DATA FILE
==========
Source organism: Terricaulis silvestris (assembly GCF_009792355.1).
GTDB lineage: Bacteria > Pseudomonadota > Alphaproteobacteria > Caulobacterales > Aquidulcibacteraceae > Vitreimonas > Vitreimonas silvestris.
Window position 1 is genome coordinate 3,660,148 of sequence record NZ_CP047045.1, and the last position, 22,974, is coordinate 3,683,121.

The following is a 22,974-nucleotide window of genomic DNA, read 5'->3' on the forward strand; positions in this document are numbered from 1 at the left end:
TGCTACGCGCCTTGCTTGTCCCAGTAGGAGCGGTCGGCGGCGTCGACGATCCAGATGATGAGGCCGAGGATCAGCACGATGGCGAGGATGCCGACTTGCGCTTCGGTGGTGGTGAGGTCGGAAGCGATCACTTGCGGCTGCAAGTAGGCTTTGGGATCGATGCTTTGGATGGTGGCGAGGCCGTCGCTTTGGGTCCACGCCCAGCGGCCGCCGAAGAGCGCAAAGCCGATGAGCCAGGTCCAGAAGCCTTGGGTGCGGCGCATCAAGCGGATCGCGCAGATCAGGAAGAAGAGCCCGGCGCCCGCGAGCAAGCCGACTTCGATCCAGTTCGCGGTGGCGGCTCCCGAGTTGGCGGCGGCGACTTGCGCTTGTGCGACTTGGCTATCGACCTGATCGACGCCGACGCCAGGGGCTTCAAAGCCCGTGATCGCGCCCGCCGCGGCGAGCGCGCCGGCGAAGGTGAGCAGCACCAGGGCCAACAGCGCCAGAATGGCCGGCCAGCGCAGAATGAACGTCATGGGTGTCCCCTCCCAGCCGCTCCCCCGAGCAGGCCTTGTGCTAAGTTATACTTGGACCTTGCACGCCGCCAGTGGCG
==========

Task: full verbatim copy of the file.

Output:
Source organism: Terricaulis silvestris (assembly GCF_009792355.1).
GTDB lineage: Bacteria > Pseudomonadota > Alphaproteobacteria > Caulobacterales > Aquidulcibacteraceae > Vitreimonas > Vitreimonas silvestris.
Window position 1 is genome coordinate 3,660,148 of sequence record NZ_CP047045.1, and the last position, 22,974, is coordinate 3,683,121.

The following is a 22,974-nucleotide window of genomic DNA, read 5'->3' on the forward strand; positions in this document are numbered from 1 at the left end:
TGCTACGCGCCTTGCTTGTCCCAGTAGGAGCGGTCGGCGGCGTCGACGATCCAGATGATGAGGCCGAGGATCAGCACGATGGCGAGGATGCCGACTTGCGCTTCGGTGGTGGTGAGGTCGGAAGCGATCACTTGCGGCTGCAAGTAGGCTTTGGGATCGATGCTTTGGATGGTGGCGAGGCCGTCGCTTTGGGTCCACGCCCAGCGGCCGCCGAAGAGCGCAAAGCCGATGAGCCAGGTCCAGAAGCCTTGGGTGCGGCGCATCAAGCGGATCGCGCAGATCAGGAAGAAGAGCCCGGCGCCCGCGAGCAAGCCGACTTCGATCCAGTTCGCGGTGGCGGCTCCCGAGTTGGCGGCGGCGACTTGCGCTTGTGCGACTTGGCTATCGACCTGATCGACGCCGACGCCAGGGGCTTCAAAGCCCGTGATCGCGCCCGCCGCGGCGAGCGCGCCGGCGAAGGTGAGCAGCACCAGGGCCAACAGCGCCAGAATGGCCGGCCAGCGCAGAATGAACGTCATGGGTGTCCCCTCCCAGCCGCTCCCCCGAGCAGGCCTTGTGCTAAGTTATACTTGGACCTTGCACGCCGCCAGTGGCG